Emily Wilding Davison
Women’s Suffrage in Britain
Witty Hoots is honoured to be writing the final post for the Women in World History Series. This is a post about a woman who was pivotal in changing the world as we know it today. A woman who believed in a cause, who suffered for it and who eventually died because of it. She is buried in a small graveyard in Morpeth, Northumberland in England. This is her story….
Emily Wilding Davison was born on 11th October 1872 in London, although her mother and father came from Northumberland. She won a bursary in 1881 to study Literature and Modern Foreign Languages. Unfortunately she had to leave Royal Holloway College in 1882 after her father died and the family could no longer afford the college fees. Ever determined, Emily became a private governess and raised enough money for her to return to studying at St Hugh’s College in Oxford. Despite achieving first class honours in her final exams Emily was not awarded a degree because at the time women were not allowed to hold degrees at Oxford.
She became a political activist in 1906, joining the Women’s Social and Political Union which was founded by Emmeline Pankhurst a few years before. The WSPU was campaigning for Women’s votes. It was essential for women to gain a political voice in order for laws to be made that supported women’s rights. Despite the movement initially being focused on peaceful protests, Emily Wilding Davison soon found herself becoming more militant in her behaviour. She was arrested and imprisoned on nine occasions for stone throwing, arson and for attacking a man who she had mistaken for a politician.
Emily continued her protest in jail and often embarked on a hunger strike only to be force fed 49 times. In the 1911 census that required everyone to state where they had spent the night of 2nd April, Emily Davison hid in a cupboard in St Mary Undercroft. This meant that she legally could state ‘The House Of Commons’ as the crypt is in the Houses of Parliament!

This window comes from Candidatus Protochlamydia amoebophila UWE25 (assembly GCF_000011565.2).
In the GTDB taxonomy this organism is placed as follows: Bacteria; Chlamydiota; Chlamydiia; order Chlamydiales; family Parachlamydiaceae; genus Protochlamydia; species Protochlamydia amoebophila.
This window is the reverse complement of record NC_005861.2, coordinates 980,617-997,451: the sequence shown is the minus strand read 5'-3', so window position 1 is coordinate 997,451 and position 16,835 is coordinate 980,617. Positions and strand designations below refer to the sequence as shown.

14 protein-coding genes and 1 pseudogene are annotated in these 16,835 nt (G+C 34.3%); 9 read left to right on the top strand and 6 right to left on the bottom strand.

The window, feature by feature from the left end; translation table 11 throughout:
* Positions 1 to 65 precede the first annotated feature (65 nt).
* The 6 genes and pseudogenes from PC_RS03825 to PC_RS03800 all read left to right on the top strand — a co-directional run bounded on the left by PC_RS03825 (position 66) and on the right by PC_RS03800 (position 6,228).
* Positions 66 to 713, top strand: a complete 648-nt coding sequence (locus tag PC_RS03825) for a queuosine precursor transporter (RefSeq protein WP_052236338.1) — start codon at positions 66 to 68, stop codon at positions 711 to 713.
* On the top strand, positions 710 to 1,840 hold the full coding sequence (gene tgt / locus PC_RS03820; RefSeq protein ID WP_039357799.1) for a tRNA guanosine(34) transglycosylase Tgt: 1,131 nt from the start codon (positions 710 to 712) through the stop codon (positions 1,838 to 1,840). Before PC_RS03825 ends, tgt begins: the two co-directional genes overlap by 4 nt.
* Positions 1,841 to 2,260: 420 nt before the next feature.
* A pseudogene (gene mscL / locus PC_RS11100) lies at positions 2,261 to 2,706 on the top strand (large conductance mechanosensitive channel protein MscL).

Her most famous act though was stepping out in front of the King’s horse at the Epsom Derby horse race in June 1913. It is believed that she intended to pin a ‘Votes for Women’ scarf to the horse’s bridal. Unfortunately the horse collided with her, fatally injuring her, as well as injuring the jockey too. Four days later Emily Wilding Davison passed away and was laid to rest in the family plot in Morpeth.
We will never know the full impact that her actions would have had on the political scene in Great Britain due to start of World War I on 28th July 1914. This was to change British society in all areas especially the social, economic and political standing of women.
In February 1918 British women over the age of 30 were granted the vote if they either owned property or held a University degree. In November 1918 women were allowed to be voted into Parliament. Finally in 1928 women in the UK were granted the vote at 21 finally on equal terms with men.
It was due to the political struggle of these women over a century ago that I will have the right to vote in the general election in May 2015. Since the age of 18 (the age that you can vote in the UK) I have not missed one election. If I didn’t vote then I would feel that I would have no right to criticise or support my local and national governments. I would feel that I have no political voice. I will continue to use it and encourage my children to use their vote when they turn 18 as well.
Women in World History Month
This is part of a wider celebration of women in history with bloggers from around the world. For more information or to read more about these amazing stories.